This scenario is one that can occur in both isolated automation teams and integrated teams where everybody works together. You have probably seen automated tests that are not totally reliable; you know that one ickering test that occasionally fails for no obvious reason. Somebody once had a look at it and said that there was no reason for it to fail so it got ignored; and now, whenever it fails again, somebody says, "Oh, it's that ickering test again, don't worry about it. It will be green again soon".
A ickering test is one that intermittently fails for no obvious reason and then passes when you run it again. There are various phrases used to describe tests like this; you may have heard of them described as aky tests, random failures, unstable tests, or some other name unique to your company.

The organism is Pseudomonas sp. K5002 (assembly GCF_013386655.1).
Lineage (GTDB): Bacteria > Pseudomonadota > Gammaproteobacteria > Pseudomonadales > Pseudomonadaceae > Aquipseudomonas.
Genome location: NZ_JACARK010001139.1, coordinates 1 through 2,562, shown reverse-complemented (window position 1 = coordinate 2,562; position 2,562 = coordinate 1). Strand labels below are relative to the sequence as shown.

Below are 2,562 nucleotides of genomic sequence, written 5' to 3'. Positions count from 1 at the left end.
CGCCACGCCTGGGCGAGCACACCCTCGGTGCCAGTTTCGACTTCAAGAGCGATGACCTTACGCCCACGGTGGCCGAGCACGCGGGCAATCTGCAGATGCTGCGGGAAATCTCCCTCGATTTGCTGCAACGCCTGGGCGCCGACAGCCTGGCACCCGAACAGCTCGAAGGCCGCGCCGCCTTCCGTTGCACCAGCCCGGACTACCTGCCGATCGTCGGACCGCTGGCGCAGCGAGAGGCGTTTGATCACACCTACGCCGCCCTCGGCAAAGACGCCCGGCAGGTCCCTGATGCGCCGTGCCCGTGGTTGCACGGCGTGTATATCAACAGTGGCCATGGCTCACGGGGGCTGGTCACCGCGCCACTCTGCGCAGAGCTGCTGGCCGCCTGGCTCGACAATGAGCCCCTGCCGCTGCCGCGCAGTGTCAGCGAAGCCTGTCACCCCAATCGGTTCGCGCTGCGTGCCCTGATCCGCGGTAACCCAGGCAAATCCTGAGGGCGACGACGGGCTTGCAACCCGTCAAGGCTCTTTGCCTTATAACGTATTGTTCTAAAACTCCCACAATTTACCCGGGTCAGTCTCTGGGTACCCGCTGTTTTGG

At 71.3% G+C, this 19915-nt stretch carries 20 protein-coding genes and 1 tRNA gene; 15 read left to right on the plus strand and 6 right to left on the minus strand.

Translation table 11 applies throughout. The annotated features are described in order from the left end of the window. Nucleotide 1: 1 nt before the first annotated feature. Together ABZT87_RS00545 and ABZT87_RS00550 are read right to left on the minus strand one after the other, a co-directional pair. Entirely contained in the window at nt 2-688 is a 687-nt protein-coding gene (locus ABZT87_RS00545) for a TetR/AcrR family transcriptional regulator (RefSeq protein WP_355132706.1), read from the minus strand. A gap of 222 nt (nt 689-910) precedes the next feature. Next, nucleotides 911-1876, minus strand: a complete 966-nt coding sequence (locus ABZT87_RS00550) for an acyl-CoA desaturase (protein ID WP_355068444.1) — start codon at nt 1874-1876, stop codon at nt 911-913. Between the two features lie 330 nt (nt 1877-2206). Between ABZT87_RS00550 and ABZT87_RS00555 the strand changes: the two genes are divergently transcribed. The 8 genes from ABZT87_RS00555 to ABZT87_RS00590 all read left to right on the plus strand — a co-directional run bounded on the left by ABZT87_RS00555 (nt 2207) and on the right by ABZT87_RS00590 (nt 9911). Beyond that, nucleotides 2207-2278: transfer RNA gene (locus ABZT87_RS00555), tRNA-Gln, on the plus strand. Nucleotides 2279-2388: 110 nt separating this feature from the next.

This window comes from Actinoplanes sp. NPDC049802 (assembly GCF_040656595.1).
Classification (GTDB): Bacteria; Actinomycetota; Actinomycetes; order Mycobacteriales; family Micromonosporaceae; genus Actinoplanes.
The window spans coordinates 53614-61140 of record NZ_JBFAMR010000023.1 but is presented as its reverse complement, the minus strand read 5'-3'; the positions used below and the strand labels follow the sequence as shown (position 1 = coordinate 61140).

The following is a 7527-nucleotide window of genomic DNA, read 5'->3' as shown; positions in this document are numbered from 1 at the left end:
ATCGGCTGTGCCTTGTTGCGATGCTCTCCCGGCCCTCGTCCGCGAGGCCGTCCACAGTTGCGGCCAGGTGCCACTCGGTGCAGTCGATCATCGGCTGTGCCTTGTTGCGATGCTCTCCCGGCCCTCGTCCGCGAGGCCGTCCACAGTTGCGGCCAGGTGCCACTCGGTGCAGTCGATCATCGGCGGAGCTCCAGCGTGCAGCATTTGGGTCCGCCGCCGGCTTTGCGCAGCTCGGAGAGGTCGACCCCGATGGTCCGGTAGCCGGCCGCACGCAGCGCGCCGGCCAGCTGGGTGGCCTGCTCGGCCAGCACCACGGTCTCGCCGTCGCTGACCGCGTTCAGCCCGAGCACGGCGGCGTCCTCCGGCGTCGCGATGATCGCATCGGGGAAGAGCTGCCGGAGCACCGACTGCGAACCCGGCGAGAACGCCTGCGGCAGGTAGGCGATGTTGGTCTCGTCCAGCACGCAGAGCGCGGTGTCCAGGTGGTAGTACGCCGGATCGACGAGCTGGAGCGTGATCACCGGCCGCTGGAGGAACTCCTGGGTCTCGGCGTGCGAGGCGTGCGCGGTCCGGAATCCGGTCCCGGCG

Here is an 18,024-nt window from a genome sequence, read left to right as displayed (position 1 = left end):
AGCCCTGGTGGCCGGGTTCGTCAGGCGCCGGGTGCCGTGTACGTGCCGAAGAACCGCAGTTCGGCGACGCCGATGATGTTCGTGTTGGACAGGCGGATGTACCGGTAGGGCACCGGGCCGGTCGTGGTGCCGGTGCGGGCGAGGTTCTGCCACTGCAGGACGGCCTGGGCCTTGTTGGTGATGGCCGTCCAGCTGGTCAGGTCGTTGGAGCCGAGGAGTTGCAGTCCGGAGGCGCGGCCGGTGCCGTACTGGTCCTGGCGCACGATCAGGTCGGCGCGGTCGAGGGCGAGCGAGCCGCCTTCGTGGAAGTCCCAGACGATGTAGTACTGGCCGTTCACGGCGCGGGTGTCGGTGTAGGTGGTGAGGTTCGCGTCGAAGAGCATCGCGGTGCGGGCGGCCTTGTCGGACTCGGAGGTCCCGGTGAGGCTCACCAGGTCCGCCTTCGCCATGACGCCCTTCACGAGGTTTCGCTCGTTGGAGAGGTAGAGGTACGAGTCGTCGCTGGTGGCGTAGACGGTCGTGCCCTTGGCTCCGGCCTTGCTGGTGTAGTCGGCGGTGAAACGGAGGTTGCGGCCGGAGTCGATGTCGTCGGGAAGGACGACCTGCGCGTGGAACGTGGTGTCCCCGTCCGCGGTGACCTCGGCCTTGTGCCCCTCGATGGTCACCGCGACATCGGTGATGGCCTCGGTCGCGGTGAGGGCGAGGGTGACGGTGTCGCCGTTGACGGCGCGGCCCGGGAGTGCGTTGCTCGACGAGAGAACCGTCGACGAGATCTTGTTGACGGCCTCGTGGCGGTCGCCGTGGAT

The thing is that we now have a problem; tests do not icker for no reason. This test is desperately trying to tell you something and you are ignoring it. What is it trying to tell you? Well you can't be sure until you have found out why it is ickering; it could be one of many things. Among the many possibilities a few are:
The test is not actually checking what you think it is checking
The test may be badly written
There may be an intermittent fault in the application that is under test (for example, there may be a race condition nobody has identified yet)
Maybe you have some problems with a date/time implementation (it's something that is notoriously hard to get right and the cause of many bugs in many systems)
Network problems—is there a proxy getting in the way?
The point is that while your test is ickering we don't know what the problem is,
but don't fool yourself; there is a problem. It's a problem that will at some point come back and bite you if you don't x it.